In Bruges (dir. Martin McDonagh, 2012) – Two professional hitmen are instructed to hide out and await instructions in Bruges, after a mishandled job in London.
Martin McDonagh’s directorial debut explores the difficult themes of sin and redemption, turning in a beautifully written film that is hilarious and moving in equal parts.
It is about time I write about In Bruges, one of my all-time favourite films and the perfect introduction to Martin McDonagh, whose brilliant storytelling career traces back to theatre. Even in his twenties, the respected playwright had already produced several acclaimed tragicomedies on stage, as funny as they are heartbreaking.
Delving into the darker side of humanity, his works have been known to be controversial. Many of his characters possess a predisposition to violence, some more callous than others. This is seen in his 2004 film debut Six Shooter, where a recent widower finds an unexpected connection with a disturbed young man – in their grief. For that, he deservingly won his first Academy Award for Best Short Film.
It is not until four years later when he made his first full-length feature, which earned him more attention in Hollywood. In Bruges saw Colin Farrell and Brendan Gleeson at their careers best as Ray and Ken, two professional hitmen forced to lie low in the city of Belgium, after a job had gone horribly wrong.
Bruges serves as a proverbial purgatory for Ray, who awaits sentencing by crime boss Harry Waters (Ralph Fiennes) for his reprehensible mistake of killing a child. It is right before Christmas too. The setting is almost poetic, evoking poignancy in how the permanence of guilt can cast a shadow on the most beautiful things.
There is much to be read in their layered characterisation. Anguish follows Ray as much as it does Ken, who is unable to find peace even for the crimes he had gotten away with in the past. Their conversations are telling. No matter how much they try to lead a good life, they are haunted by fact that they have both committed murder for money.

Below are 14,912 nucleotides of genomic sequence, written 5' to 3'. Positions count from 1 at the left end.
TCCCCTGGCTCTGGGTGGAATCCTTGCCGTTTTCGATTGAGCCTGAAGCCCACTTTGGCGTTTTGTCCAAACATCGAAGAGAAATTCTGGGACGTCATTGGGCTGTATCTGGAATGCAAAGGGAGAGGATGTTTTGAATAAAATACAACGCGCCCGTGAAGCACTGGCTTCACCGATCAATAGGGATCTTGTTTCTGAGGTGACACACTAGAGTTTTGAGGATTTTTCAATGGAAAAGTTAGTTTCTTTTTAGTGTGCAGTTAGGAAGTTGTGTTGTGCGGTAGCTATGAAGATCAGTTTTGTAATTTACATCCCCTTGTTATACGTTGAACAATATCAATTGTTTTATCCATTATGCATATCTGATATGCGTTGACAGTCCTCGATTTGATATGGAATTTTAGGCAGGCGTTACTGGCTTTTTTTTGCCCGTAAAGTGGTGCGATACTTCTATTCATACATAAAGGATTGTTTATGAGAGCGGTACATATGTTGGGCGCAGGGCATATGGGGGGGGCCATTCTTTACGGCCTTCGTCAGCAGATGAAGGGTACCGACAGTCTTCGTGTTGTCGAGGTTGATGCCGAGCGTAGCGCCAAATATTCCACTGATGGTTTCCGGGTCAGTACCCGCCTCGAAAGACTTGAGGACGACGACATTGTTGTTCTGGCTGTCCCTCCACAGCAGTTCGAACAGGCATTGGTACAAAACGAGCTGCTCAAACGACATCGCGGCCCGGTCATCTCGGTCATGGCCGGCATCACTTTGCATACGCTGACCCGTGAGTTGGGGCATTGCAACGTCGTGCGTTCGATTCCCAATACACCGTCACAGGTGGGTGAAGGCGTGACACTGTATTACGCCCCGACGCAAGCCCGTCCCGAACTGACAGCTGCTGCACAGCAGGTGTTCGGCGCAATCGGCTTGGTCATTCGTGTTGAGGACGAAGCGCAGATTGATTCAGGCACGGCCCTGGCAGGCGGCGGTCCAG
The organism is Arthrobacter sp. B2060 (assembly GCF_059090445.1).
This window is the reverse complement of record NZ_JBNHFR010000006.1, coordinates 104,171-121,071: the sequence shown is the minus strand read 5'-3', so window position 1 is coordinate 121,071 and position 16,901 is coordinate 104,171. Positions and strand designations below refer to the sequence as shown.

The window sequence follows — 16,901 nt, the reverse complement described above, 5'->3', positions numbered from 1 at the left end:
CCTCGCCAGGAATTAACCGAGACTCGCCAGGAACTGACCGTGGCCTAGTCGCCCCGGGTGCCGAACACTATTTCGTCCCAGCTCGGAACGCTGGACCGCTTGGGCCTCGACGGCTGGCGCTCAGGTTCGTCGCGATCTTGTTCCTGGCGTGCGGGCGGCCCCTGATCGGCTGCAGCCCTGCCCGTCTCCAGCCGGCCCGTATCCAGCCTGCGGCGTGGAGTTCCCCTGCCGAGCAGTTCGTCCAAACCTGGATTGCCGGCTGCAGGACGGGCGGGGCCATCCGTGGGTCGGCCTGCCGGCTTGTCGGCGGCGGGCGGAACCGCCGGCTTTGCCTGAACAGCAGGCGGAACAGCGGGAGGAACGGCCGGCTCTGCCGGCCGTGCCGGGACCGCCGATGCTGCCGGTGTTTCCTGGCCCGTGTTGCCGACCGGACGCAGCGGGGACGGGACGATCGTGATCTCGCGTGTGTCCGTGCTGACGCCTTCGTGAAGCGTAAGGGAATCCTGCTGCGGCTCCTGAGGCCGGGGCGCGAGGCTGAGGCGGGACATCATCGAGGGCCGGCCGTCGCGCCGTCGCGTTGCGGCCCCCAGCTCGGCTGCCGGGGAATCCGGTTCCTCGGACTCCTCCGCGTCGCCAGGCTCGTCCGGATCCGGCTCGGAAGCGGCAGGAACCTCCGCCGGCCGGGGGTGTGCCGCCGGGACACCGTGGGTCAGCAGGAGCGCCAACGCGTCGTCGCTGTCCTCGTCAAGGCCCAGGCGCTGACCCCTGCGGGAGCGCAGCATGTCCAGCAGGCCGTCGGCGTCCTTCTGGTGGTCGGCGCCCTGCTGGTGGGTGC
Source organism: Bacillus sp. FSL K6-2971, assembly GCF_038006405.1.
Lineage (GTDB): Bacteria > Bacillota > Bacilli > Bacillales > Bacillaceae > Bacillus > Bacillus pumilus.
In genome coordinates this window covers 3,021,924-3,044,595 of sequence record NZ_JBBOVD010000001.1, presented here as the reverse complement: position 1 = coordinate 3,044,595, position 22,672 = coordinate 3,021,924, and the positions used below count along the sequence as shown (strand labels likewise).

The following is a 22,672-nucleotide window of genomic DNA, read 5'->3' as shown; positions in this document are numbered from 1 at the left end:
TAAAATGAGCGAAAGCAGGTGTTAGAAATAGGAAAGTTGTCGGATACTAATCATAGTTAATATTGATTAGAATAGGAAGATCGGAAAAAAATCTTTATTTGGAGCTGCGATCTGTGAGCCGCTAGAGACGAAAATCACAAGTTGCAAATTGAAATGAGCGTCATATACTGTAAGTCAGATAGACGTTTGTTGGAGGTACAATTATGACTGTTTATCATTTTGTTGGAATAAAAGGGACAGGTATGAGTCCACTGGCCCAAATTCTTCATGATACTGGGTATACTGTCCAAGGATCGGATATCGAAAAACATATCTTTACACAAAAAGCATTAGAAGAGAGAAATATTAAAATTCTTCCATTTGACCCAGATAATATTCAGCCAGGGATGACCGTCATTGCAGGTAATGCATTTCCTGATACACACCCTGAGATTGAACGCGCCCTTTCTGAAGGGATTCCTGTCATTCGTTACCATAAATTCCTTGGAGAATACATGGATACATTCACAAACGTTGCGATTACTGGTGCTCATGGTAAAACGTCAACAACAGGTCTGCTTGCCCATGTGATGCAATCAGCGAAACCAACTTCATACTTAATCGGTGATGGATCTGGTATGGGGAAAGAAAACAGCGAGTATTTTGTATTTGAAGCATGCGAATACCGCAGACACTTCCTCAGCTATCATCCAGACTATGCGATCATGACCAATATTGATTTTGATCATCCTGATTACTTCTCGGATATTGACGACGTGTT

But the two men vary in their definitions of sin and redemption. While Ray struggles with thoughts of suicide, Ken does not believe that death will deliver him from sin. “Just go away somewhere, get out of this business, and try to do something good,” he says to Ray. “You’re not going to help anybody dead.”
McDonagh’s screenplay proves thought-provoking on its lofty themes of morality, while also constantly playing on expectations. His strength is humour, too. The adept writer intersperses the gravity of the situation with genuinely funny moments, including Ray’s fascination with the dwarfism of Jimmy (Jordan Prentice), and Harry’s profanity-ridden exchanges with Ken.
Levity never overcomes the tragedy of the unfolding events in his artful narrative. Retribution is always close at hand, beauty pit against death in perfect juxtaposition. Even when Ray meets Chloe (Clémence Poésy) and falls in love, she appears less of a lover for him than something to lose. It is no surprise that McDonagh earned an Oscar nomination for Best Original Screenplay that year, only that he lost it.
Mounting uncertainty surrounds Ray’s eventual fate, and there is no companion more perfect in all of this than Carter Burwell’s lyrical score. Against his compositions melodious yet sombre, it becomes all the more evocative and heartrending to watch, as the rivers of Bruges inevitably run red.